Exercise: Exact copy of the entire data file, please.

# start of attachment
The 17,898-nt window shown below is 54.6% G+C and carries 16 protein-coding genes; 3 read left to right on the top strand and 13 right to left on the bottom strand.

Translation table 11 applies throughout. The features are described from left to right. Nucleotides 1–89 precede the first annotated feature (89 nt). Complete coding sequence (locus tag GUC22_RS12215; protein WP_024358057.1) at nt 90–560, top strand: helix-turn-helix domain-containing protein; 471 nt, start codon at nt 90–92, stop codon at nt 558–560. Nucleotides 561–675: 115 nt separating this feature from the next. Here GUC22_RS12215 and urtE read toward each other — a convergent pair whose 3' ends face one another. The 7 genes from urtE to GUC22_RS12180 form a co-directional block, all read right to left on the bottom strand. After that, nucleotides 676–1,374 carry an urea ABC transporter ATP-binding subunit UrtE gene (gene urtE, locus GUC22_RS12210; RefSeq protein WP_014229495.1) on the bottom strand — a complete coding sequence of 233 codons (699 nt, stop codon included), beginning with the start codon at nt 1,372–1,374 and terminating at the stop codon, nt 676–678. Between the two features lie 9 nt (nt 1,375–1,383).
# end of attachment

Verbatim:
The 17,898-nt window shown below is 54.6% G+C and carries 16 protein-coding genes; 3 read left to right on the top strand and 13 right to left on the bottom strand.

Translation table 11 applies throughout. The features are described from left to right. Nucleotides 1–89 precede the first annotated feature (89 nt). Complete coding sequence (locus tag GUC22_RS12215; protein WP_024358057.1) at nt 90–560, top strand: helix-turn-helix domain-containing protein; 471 nt, start codon at nt 90–92, stop codon at nt 558–560. Nucleotides 561–675: 115 nt separating this feature from the next. Here GUC22_RS12215 and urtE read toward each other — a convergent pair whose 3' ends face one another. The 7 genes from urtE to GUC22_RS12180 form a co-directional block, all read right to left on the bottom strand. After that, nucleotides 676–1,374 carry an urea ABC transporter ATP-binding subunit UrtE gene (gene urtE, locus GUC22_RS12210; RefSeq protein WP_014229495.1) on the bottom strand — a complete coding sequence of 233 codons (699 nt, stop codon included), beginning with the start codon at nt 1,372–1,374 and terminating at the stop codon, nt 676–678. Between the two features lie 9 nt (nt 1,375–1,383).